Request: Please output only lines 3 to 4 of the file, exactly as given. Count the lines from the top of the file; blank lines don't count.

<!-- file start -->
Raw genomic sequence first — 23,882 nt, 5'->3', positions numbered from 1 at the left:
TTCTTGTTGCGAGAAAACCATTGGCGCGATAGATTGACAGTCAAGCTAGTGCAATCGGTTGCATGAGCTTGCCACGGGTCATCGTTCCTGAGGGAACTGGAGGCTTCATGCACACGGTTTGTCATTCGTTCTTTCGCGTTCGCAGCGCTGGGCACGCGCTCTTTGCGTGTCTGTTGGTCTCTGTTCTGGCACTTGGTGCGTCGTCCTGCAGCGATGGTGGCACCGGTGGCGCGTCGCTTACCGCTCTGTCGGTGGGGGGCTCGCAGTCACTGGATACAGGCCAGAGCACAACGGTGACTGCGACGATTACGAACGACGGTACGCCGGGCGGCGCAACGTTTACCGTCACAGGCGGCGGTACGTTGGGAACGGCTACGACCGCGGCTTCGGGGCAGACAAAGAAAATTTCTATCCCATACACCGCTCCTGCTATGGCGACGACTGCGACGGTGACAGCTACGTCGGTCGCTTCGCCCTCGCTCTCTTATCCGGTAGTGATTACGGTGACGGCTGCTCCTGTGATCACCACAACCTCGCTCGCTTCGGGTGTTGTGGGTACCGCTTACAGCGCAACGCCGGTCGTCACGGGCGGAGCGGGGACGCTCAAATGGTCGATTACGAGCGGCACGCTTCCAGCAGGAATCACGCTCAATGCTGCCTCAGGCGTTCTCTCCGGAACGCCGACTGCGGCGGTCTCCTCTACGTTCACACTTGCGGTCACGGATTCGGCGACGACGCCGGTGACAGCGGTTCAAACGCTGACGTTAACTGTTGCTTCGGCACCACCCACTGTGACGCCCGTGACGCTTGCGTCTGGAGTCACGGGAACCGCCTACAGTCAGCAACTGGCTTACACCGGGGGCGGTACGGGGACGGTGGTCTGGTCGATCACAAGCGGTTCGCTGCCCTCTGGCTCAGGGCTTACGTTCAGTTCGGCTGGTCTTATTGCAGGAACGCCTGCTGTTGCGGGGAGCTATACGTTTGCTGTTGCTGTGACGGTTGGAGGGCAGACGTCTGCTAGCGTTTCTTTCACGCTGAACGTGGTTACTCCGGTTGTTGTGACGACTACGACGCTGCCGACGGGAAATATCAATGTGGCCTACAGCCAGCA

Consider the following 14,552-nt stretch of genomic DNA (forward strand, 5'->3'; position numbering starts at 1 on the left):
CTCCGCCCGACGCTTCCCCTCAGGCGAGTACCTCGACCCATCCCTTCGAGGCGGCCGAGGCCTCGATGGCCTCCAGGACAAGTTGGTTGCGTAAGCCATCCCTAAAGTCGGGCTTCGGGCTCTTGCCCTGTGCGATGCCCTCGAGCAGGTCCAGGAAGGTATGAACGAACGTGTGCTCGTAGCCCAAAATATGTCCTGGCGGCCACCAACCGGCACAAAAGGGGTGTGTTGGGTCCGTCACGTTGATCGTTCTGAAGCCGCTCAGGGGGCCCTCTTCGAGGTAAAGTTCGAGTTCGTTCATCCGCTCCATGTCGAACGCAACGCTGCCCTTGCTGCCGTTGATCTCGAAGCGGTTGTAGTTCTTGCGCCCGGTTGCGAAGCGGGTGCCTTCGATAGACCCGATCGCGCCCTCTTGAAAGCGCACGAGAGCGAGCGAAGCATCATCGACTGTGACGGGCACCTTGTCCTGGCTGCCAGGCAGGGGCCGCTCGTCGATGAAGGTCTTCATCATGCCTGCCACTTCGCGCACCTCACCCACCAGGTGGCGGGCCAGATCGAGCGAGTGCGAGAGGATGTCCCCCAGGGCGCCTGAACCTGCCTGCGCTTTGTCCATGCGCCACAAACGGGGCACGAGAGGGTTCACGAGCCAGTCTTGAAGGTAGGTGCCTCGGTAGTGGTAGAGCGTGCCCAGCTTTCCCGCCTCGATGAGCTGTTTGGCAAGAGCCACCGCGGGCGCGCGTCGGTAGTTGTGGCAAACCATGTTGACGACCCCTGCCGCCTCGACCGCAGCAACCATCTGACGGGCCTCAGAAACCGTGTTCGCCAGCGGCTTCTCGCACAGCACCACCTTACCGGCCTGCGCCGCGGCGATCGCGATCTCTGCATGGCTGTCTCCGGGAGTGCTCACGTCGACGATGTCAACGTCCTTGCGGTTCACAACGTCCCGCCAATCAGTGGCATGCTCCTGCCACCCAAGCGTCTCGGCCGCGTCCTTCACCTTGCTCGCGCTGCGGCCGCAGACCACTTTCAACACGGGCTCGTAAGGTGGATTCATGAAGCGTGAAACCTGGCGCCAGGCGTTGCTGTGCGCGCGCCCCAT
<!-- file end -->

Consider the following 14,552-nt stretch of genomic DNA (forward strand, 5'->3'; position numbering starts at 1 on the left):
CTCCGCCCGACGCTTCCCCTCAGGCGAGTACCTCGACCCATCCCTTCGAGGCGGCCGAGGCCTCGATGGCCTCCAGGACAAGTTGGTTGCGTAAGCCATCCCTAAAGTCGGGCTTCGGGCTCTTGCCCTGTGCGATGCCCTCGAGCAGGTCCAGGAAGGTATGAACGAACGTGTGCTCGTAGCCCAAAATATGTCCTGGCGGCCACCAACCGGCACAAAAGGGGTGTGTTGGGTCCGTCACGTTGATCGTTCTGAAGCCGCTCAGGGGGCCCTCTTCGAGGTAAAGTTCGAGTTCGTTCATCCGCTCCATGTCGAACGCAACGCTGCCCTTGCTGCCGTTGATCTCGAAGCGGTTGTAGTTCTTGCGCCCGGTTGCGAAGCGGGTGCCTTCGATAGACCCGATCGCGCCCTCTTGAAAGCGCACGAGAGCGAGCGAAGCATCATCGACTGTGACGGGCACCTTGTCCTGGCTGCCAGGCAGGGGCCGCTCGTCGATGAAGGTCTTCATCATGCCTGCCACTTCGCGCACCTCACCCACCAGGTGGCGGGCCAGATCGAGCGAGTGCGAGAGGATGTCCCCCAGGGCGCCTGAACCTGCCTGCGCTTTGTCCATGCGCCACAAACGGGGCACGAGAGGGTTCACGAGCCAGTCTTGAAGGTAGGTGCCTCGGTAGTGGTAGAGCGTGCCCAGCTTTCCCGCCTCGATGAGCTGTTTGGCAAGAGCCACCGCGGGCGCGCGTCGGTAGTTGTGGCAAACCATGTTGACGACCCCTGCCGCCTCGACCGCAGCAACCATCTGACGGGCCTCAGAAACCGTGTTCGCCAGCGGCTTCTCGCACAGCACCACCTTACCGGCCTGCGCCGCGGCGATCGCGATCTCTGCATGGCTGTCTCCGGGAGTGCTCACGTCGACGATGTCAACGTCCTTGCGGTTCACAACGTCCCGCCAATCAGTGGCATGCTCCTGCCACCCAAGCGTCTCGGCCGCGTCCTTCACCTTGCTCGCGCTGCGGCCGCAGACCACTTTCAACACGGGCTCGTAAGGTGGATTCATGAAGCGTGAAACCTGGCGCCAGGCGTTGCTGTGCGCGCGCCCCAT